To be honest(and this is exactly where I am going to obfuscate it further)- we just experience one universe that is, our, we just have one story, surrounded by 'I'/'me'/'mine', rest all are characters appearing and disappearing in our story. We cannot know their stories(or better say we cannot 'realize' their stories). We can just make stories of others, a part of our own but it remains a fact that only story we truly have is one in which we are the central figures. Therefore, what X, Y or Z perceives can never be comprehended until I become X/Y/Z. Moreover, to be able to comprehend entirely all such stories, I have to simultaneously become all X/Y/Z.

Practically, may-be it is not very useful to know the exact disposition of the other psyches, but like many Philosophical questions, it is, ultimately connected to one core question, that is, to the question of the happiness. These questions are all somewhere driven by unhappiness, these are, borne out of unhappiness.


Thinker13
libertygrl
Administrator
Avatar

Usergroup: Administrators
Joined: Apr 16, 2005
Location: San Francisco

Total Topics: 425
Total Comments: 4673
Posted 07/01/10 - 4:28 PM:

Thinker13 wrote:
More often than not, those who can easily understand the true level of suffering of others, are at advantage

it would certainly help in cases of malingering & psychosis, and other such cases where the truth is wittingly or unwittingly obscured. but these are typically the exception, not the rule. i think we can generally take it on faith as being sincere when other people express pain or suffering, would you agree?

Thinker13 wrote:
It is really a shell of boundary casted by the ego that we cannot realize the suffering/joy of others to the full because we can never become the 'other'.

i think the stringent reliance on scientific evidence as the only valid form of measure is just as great an obstacle to our ability to realize the suffering or joy of others, if not more so. even though we can never "become the other" in exact form, we always have the opportunity to establish common ground, which is meaningful and valuable.

if two individuals express that they have suffered to the extent of reaching their suicide threshold, which is more helpful: 1) to acknowledge that they have reached a relatively dangerous threshold and to try to help them recover? or 2) refuse to trust their expression of suffering until an exact measure can be found?

the search for ways to validate and measure this information is definitely useful, i don't deny that. but in the meantime we are not entirely in the dark, either.

what are your thoughts?
Zum
Senior Member

Usergroup: Members
Joined: Jan 21, 2009

Total Topics: 23
Total Comments: 420
Zum
#10 - Quote - Permalink
Posted 07/01/10 - 11:38 PM:

Hi, Thinker! You expressed an idea I've also heard elsewhere: that extreme spirituality, or enlightenment, enhances intuition and empathy. I think that these qualities exist to a degree in ordinary people also. I've seen children cry when their siblings were injured. A kid I was tutoring wept copiously as she read a story called "The Battle of Manila" by Laura Kalpakian. Read it: you'll cry, too! At times people choose to suppress empathy. At other times, they work to enhance it as they can. All works of imagination--acting, fiction writing--require it. Love is a condition in which the other's suffering--even the other's prospective suffering-IS one's suffering. So the boundaries are permeable.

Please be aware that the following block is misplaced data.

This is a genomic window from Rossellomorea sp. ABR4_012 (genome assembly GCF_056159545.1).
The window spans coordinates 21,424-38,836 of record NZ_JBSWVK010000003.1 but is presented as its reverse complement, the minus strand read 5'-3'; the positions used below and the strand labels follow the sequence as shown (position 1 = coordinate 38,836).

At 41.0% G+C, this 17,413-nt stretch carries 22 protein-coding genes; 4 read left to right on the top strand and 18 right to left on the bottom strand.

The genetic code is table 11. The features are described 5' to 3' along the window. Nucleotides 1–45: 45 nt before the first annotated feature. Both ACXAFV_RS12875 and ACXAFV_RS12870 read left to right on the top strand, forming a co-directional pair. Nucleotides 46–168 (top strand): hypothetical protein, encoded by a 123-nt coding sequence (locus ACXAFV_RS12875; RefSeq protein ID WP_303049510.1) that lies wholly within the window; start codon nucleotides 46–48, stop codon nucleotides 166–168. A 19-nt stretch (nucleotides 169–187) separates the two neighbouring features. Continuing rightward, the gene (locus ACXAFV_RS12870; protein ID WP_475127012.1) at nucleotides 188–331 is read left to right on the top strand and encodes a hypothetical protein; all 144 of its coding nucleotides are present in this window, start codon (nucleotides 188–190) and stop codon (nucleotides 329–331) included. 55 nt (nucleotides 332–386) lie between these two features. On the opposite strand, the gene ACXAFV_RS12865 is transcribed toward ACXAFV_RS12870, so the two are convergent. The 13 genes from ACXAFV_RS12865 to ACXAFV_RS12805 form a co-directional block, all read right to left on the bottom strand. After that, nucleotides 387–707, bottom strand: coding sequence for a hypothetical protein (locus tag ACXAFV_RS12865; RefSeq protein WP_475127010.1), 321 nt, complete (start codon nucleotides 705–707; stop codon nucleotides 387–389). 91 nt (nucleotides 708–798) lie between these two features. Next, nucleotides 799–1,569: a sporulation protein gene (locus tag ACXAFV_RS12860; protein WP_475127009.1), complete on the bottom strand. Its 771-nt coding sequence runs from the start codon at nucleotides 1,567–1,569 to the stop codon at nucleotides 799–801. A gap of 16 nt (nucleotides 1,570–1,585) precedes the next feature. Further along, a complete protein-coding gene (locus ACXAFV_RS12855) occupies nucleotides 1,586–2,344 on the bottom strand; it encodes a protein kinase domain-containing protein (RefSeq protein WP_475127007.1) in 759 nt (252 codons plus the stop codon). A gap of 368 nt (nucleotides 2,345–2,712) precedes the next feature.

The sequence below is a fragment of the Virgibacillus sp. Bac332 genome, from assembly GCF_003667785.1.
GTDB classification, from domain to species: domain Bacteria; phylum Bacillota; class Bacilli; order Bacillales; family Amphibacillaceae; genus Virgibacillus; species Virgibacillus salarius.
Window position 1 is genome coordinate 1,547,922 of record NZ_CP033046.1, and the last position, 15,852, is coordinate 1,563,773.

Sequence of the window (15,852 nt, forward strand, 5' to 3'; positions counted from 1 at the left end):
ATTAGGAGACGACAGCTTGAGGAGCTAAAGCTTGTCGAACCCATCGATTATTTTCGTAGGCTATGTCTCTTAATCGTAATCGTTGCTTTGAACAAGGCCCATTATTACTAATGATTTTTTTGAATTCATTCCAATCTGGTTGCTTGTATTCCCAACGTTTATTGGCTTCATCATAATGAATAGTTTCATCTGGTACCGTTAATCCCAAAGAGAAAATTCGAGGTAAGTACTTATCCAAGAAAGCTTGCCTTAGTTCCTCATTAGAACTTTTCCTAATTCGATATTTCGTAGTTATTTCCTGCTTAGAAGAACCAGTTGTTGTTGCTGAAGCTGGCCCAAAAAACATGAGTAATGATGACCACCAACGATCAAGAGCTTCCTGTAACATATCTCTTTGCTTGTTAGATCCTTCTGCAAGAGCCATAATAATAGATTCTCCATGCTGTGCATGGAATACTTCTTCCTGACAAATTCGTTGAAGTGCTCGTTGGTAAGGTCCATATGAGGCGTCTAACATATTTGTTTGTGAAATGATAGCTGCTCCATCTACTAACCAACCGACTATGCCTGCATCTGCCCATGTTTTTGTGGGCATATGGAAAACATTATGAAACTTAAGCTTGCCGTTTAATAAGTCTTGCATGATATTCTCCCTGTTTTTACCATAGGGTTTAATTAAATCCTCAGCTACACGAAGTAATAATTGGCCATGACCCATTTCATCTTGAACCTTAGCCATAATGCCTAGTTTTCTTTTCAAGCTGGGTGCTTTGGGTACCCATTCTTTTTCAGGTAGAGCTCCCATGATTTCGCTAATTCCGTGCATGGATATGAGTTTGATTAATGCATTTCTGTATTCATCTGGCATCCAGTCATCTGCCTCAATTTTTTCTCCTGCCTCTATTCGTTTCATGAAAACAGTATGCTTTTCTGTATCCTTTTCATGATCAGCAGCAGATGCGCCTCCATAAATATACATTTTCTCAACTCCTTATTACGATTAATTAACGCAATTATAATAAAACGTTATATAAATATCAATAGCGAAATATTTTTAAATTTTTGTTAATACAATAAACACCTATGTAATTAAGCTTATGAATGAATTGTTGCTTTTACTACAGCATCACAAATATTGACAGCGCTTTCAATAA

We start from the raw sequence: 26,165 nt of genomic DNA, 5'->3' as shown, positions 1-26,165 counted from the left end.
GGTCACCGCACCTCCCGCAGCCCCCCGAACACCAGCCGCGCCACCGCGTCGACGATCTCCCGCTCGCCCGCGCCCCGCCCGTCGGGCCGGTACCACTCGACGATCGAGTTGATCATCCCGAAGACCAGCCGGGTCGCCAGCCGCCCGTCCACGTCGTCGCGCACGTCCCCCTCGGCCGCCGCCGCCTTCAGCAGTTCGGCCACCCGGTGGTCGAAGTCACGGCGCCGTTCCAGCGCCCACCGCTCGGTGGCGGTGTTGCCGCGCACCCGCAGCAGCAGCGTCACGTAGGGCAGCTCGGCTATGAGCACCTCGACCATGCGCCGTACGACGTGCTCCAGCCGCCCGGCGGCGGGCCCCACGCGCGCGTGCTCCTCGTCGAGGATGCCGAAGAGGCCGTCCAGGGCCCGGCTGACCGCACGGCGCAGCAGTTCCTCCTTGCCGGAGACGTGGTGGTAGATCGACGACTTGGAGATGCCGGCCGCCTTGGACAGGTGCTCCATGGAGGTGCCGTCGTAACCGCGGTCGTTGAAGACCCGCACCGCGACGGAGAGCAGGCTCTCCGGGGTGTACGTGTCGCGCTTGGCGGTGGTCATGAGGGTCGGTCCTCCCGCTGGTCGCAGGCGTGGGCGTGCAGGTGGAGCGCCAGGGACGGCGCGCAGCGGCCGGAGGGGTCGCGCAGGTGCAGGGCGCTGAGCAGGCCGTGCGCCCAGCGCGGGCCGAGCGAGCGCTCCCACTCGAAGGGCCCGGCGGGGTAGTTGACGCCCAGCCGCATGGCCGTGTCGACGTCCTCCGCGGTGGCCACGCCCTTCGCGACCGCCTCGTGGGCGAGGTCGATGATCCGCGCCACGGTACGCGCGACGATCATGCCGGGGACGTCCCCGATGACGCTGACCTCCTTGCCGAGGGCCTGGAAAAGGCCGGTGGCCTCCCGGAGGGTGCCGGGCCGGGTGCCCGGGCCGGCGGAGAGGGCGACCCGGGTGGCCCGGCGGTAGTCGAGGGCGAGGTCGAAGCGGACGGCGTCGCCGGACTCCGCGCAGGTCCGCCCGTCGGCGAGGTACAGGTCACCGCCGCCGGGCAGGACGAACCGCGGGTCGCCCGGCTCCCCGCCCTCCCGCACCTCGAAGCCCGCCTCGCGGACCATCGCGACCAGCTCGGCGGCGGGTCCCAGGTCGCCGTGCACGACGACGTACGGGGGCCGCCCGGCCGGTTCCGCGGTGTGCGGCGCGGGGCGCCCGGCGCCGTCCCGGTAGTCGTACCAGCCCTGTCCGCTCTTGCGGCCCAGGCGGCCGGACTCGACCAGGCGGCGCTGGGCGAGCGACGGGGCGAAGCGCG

Thinker13
Senior Member
Avatar

Usergroup: Members
Joined: Apr 27, 2009

Total Topics: 357
Total Comments: 3379
#11 - Quote - Permalink
Posted 07/02/10 - 11:23 AM:

libertygrl wrote:

would you agree?


I do.


Thinker13
Senior Member
Avatar

Usergroup: Members
Joined: Apr 27, 2009

Total Topics: 357
Total Comments: 3379
#12 - Quote - Permalink
Posted 07/02/10 - 11:25 AM:

Zum wrote:
Hi, Thinker! You expressed an idea I've also heard elsewhere: that extreme spirituality, or enlightenment, enhances intuition and empathy. I think that these qualities exist to a degree in ordinary people also. I've seen children cry when their siblings were injured. A kid I was tutoring wept copiously as she read a story called "The Battle of Manila" by Laura Kalpakian. Read it: you'll cry, too! At times people choose to suppress empathy. At other times, they work to enhance it as they can. All works of imagination--acting, fiction writing--require it. Love is a condition in which the other's suffering--even the other's prospective suffering-IS one's suffering. So the boundaries are permeable.


Indeed. Welcome back Zum.smiling face. Happy Couching.


Thinker13
Search thread for
Download thread as
  • 0/5
  • 1
  • 2
  • 3
  • 4
  • 5



Sorry, you don't have permission . Log in, or register if you haven't yet.



Acknowledgements:

Couch logo design by Midnight_Monk. The photo hanging above the couch was taken by Paul.

Powered by WSN Forum. Free smileys here.
Special thanks to Maria Cristina, Jesse , Echolist Directory, The Star Online,
Hosting Free Webs, and dmoz.org for referring visitors to this site!

Copyright notice:

Except where noted otherwise, copyright belongs to respective authors
for artwork, photography and text posted in this forum.